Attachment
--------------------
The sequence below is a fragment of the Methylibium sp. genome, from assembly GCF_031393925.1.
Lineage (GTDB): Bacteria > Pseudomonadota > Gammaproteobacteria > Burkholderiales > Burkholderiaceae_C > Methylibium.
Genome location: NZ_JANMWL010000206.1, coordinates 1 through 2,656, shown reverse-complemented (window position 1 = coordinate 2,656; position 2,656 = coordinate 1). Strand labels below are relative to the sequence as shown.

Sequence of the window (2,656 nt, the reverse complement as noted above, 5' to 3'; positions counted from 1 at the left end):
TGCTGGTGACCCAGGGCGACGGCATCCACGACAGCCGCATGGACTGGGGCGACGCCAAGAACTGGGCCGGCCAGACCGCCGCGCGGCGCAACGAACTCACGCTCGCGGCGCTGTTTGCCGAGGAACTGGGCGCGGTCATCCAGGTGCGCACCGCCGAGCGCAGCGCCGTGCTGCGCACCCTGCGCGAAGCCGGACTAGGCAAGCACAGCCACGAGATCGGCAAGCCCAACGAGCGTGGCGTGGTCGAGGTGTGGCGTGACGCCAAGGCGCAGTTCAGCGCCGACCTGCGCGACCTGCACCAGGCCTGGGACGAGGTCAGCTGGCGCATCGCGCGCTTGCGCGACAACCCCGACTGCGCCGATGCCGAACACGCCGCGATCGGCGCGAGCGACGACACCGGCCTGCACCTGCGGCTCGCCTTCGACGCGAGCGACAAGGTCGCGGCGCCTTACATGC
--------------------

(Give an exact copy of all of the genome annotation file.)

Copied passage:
The sequence below is a fragment of the Methylibium sp. genome, from assembly GCF_031393925.1.
Lineage (GTDB): Bacteria > Pseudomonadota > Gammaproteobacteria > Burkholderiales > Burkholderiaceae_C > Methylibium.
Genome location: NZ_JANMWL010000206.1, coordinates 1 through 2,656, shown reverse-complemented (window position 1 = coordinate 2,656; position 2,656 = coordinate 1). Strand labels below are relative to the sequence as shown.

Sequence of the window (2,656 nt, the reverse complement as noted above, 5' to 3'; positions counted from 1 at the left end):
TGCTGGTGACCCAGGGCGACGGCATCCACGACAGCCGCATGGACTGGGGCGACGCCAAGAACTGGGCCGGCCAGACCGCCGCGCGGCGCAACGAACTCACGCTCGCGGCGCTGTTTGCCGAGGAACTGGGCGCGGTCATCCAGGTGCGCACCGCCGAGCGCAGCGCCGTGCTGCGCACCCTGCGCGAAGCCGGACTAGGCAAGCACAGCCACGAGATCGGCAAGCCCAACGAGCGTGGCGTGGTCGAGGTGTGGCGTGACGCCAAGGCGCAGTTCAGCGCCGACCTGCGCGACCTGCACCAGGCCTGGGACGAGGTCAGCTGGCGCATCGCGCGCTTGCGCGACAACCCCGACTGCGCCGATGCCGAACACGCCGCGATCGGCGCGAGCGACGACACCGGCCTGCACCTGCGGCTCGCCTTCGACGCGAGCGACAAGGTCGCGGCGCCTTACATGC